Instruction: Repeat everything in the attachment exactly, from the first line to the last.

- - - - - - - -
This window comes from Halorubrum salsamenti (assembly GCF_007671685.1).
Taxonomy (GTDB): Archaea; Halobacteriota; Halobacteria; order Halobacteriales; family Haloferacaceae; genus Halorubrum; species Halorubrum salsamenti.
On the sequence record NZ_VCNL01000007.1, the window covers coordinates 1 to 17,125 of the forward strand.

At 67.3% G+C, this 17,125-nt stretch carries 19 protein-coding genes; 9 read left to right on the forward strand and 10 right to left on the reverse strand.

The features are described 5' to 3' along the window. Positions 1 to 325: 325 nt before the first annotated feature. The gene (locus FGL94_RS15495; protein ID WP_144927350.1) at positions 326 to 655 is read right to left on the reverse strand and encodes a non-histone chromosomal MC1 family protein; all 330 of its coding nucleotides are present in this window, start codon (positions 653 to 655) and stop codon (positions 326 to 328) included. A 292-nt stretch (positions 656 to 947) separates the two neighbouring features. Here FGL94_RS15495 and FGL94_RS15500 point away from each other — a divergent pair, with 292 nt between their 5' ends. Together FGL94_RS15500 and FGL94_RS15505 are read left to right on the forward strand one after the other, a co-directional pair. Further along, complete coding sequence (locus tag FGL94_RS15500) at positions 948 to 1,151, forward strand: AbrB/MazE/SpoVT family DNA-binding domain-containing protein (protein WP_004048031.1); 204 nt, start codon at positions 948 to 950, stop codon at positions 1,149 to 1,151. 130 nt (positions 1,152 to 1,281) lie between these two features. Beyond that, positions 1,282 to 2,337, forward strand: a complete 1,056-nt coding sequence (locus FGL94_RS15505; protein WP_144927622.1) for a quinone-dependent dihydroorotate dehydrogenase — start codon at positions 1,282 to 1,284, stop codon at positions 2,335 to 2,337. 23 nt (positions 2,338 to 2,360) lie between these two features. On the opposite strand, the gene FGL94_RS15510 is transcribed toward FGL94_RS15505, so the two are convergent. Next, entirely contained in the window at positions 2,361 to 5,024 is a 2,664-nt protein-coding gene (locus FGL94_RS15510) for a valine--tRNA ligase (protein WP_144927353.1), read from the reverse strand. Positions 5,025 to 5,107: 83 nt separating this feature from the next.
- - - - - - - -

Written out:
This window comes from Halorubrum salsamenti (assembly GCF_007671685.1).
Taxonomy (GTDB): Archaea; Halobacteriota; Halobacteria; order Halobacteriales; family Haloferacaceae; genus Halorubrum; species Halorubrum salsamenti.
On the sequence record NZ_VCNL01000007.1, the window covers coordinates 1 to 17,125 of the forward strand.

At 67.3% G+C, this 17,125-nt stretch carries 19 protein-coding genes; 9 read left to right on the forward strand and 10 right to left on the reverse strand.

The features are described 5' to 3' along the window. Positions 1 to 325: 325 nt before the first annotated feature. The gene (locus FGL94_RS15495; protein ID WP_144927350.1) at positions 326 to 655 is read right to left on the reverse strand and encodes a non-histone chromosomal MC1 family protein; all 330 of its coding nucleotides are present in this window, start codon (positions 653 to 655) and stop codon (positions 326 to 328) included. A 292-nt stretch (positions 656 to 947) separates the two neighbouring features. Here FGL94_RS15495 and FGL94_RS15500 point away from each other — a divergent pair, with 292 nt between their 5' ends. Together FGL94_RS15500 and FGL94_RS15505 are read left to right on the forward strand one after the other, a co-directional pair. Further along, complete coding sequence (locus tag FGL94_RS15500) at positions 948 to 1,151, forward strand: AbrB/MazE/SpoVT family DNA-binding domain-containing protein (protein WP_004048031.1); 204 nt, start codon at positions 948 to 950, stop codon at positions 1,149 to 1,151. 130 nt (positions 1,152 to 1,281) lie between these two features. Beyond that, positions 1,282 to 2,337, forward strand: a complete 1,056-nt coding sequence (locus FGL94_RS15505; protein WP_144927622.1) for a quinone-dependent dihydroorotate dehydrogenase — start codon at positions 1,282 to 1,284, stop codon at positions 2,335 to 2,337. 23 nt (positions 2,338 to 2,360) lie between these two features. On the opposite strand, the gene FGL94_RS15510 is transcribed toward FGL94_RS15505, so the two are convergent. Next, entirely contained in the window at positions 2,361 to 5,024 is a 2,664-nt protein-coding gene (locus FGL94_RS15510) for a valine--tRNA ligase (protein WP_144927353.1), read from the reverse strand. Positions 5,025 to 5,107: 83 nt separating this feature from the next.